People need atmosphere, need joy, need beauty, need what the Germans call "gemütlichkeit", the Dutch "gezelligheid", the Danes "hygge", the spanish "buen vivir", the Japanese "mattari", etc… (not exactly the same, but similar)… Not just at home, but also in the outside world. On the streets, in the cities.
    (do I already sound like a hippy? Believe me, I'm a big fan of Eric Cartman ;))

  2. If I designed a highway system with an unlimited budget, there would be a ringroad around the outskirts of the city with a tunnel going under the city to serve as a bypass, perhaps with one or two exits in the middle of the city

  3. So corporations planned it and politicians gave it ok to go, government (with our taxes) paid for it and last corporations end up with alot more $, lol only in America

  4. This article talks about how some influential residents stopped a freeway from going thru their neighborhood. https://www.latimes.com/local/california/la-me-ln-710-freeway-history-20170524-htmlstory.html

  5. How did this tur n in to a race thing? Im so sick of hearing about it. Oh the white people did stuff… Please. Prob not even true.

  6. I watched Urban Renewal destroy Oklahoma City alive, I lived down on Main Street, Harvy Hotel, with my litle wife, 19 years she 18, we watched the entire city destroy by huge wrecking machines, The place looked like a war zone fot years, money ran out 1970's and it stalled. All in Vain, All The jobs are gone, Robbersons Steel, Western Electric Huge Plant on Reno 1 square miles mgf. plant I worked at after my Son was born 1971.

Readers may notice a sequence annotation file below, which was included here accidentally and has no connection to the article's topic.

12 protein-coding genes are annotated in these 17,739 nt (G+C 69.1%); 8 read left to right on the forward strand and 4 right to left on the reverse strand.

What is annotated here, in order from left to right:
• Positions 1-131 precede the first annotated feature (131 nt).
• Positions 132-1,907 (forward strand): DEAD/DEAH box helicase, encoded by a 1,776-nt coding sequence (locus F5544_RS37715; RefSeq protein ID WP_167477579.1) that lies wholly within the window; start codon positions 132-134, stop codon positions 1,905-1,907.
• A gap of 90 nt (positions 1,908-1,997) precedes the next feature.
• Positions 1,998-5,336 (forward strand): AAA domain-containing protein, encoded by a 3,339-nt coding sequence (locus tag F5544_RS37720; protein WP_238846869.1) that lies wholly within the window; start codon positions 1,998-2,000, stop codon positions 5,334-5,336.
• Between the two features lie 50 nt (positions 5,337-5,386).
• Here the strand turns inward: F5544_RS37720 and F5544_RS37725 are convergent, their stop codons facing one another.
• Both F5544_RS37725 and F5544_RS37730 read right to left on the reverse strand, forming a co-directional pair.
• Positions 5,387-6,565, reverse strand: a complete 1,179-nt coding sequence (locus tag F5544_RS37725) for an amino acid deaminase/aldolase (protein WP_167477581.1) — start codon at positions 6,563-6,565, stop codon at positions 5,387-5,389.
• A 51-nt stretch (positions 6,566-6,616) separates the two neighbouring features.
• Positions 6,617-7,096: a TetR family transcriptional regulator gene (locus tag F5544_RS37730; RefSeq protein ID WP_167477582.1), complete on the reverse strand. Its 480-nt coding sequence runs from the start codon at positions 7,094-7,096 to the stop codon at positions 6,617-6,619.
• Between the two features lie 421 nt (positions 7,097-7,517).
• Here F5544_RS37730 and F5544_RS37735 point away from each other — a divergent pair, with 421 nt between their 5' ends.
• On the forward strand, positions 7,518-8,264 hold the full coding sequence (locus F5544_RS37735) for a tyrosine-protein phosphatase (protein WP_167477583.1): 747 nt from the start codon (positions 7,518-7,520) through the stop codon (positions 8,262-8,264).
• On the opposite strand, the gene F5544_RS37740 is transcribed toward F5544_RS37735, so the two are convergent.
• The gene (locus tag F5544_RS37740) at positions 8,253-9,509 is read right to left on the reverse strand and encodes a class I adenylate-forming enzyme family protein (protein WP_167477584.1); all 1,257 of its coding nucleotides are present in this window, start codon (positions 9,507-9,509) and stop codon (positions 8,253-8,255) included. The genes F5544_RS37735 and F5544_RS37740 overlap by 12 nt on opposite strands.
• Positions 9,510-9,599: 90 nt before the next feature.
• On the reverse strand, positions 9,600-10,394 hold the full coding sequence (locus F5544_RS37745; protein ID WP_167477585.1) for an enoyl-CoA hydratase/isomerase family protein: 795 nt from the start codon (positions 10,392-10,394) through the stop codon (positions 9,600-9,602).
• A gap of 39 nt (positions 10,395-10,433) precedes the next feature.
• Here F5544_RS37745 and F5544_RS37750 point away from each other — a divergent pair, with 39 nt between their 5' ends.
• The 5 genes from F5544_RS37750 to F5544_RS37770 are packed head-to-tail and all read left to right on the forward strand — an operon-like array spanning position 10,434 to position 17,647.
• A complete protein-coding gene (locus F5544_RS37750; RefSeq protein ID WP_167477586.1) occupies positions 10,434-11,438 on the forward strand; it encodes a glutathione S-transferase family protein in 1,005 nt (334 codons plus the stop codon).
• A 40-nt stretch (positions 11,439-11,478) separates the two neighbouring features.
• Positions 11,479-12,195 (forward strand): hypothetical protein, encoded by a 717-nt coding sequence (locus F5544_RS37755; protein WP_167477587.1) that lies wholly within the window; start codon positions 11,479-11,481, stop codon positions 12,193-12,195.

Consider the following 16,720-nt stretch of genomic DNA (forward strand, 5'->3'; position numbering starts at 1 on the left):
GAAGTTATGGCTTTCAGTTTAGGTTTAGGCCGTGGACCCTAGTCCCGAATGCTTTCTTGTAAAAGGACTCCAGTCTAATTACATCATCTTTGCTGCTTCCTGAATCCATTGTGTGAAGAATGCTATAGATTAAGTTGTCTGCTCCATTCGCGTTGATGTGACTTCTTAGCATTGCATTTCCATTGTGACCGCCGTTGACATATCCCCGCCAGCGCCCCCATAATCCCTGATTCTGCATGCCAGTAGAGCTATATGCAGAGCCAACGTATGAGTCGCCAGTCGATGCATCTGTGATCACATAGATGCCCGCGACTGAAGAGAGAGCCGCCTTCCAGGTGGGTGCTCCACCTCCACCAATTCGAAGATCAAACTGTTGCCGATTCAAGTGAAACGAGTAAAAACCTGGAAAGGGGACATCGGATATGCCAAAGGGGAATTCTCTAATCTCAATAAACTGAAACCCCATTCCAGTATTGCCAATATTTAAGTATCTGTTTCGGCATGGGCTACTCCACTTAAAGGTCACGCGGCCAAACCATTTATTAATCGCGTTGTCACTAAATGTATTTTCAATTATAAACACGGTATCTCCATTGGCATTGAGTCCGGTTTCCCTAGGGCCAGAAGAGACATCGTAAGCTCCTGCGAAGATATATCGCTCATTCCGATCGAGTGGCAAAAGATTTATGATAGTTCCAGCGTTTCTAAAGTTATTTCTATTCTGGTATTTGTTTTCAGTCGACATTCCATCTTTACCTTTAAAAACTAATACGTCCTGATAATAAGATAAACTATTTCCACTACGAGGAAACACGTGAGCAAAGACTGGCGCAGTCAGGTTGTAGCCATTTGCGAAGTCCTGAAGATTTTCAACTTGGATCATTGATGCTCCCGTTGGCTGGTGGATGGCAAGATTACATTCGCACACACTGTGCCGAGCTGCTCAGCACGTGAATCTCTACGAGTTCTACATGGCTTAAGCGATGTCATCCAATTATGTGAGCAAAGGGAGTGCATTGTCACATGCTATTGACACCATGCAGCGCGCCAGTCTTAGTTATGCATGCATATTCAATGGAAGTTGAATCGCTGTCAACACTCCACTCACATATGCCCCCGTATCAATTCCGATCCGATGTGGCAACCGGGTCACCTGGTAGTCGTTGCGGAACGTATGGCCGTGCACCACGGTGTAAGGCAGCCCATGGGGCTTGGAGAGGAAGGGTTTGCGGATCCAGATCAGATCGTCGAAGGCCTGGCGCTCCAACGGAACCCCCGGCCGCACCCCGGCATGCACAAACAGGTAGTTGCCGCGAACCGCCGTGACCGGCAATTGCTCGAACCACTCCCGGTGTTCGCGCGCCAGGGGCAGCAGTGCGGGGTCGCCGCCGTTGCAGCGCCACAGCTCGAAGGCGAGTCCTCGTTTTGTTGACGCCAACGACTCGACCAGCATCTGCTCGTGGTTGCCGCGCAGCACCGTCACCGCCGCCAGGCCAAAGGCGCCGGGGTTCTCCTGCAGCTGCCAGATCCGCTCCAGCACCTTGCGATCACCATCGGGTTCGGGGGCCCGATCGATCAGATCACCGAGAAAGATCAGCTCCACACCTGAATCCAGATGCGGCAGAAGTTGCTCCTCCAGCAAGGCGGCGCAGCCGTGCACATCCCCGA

7. Was interesting until you started saying it was a race thing, couldn't watch it. Leave it alone.

  8. That music at the beginning is really a tad too loud and kind of distracting guys, pay a bit more attention to your mixdown next time please!

  9. HAHAHA LOOK AT JAKARTA'S RINGWAYS OR RINGWAY TOL ROADS ITS JUST RINGWAYS LITTERALLY INSIDE THE PROVINCIAL CAPITAL CITY

  10. Be like Sydney and build tunnels right under the city centres. Why don’t you build tunnels underneath?

  11. Honestly I rather the highway of been built through a poor area then lower Manhattan like wtf its a buety

  12. I live in Melbourne, Florida, and in spite of all these consequences, I welcome greater connectivity. Outside of the larger cities (Miami, Orlando, Jacksonville, etc.), Florida is notorious for lackluster urban planning. The word “efficient” is not applicable to many street layouts. Almost everything here lies between I-95 and US-1, so it’s fairly easy to move north or south, then head inward from there. (Crossing the rivers/lagoons to go beachside is another story.) But any movement that’s not directly north-south or east–west requires winding and zigzagging through a convoluted labyrinth that just doesn’t make sense.

  13. You do know Eisenhower thought the Interstates would go around cities, don't you?

    And sprawl is more a product of city taxation than Interstates: developments in the 'burbs don't pay for streets & sewers, making houses there cheaper.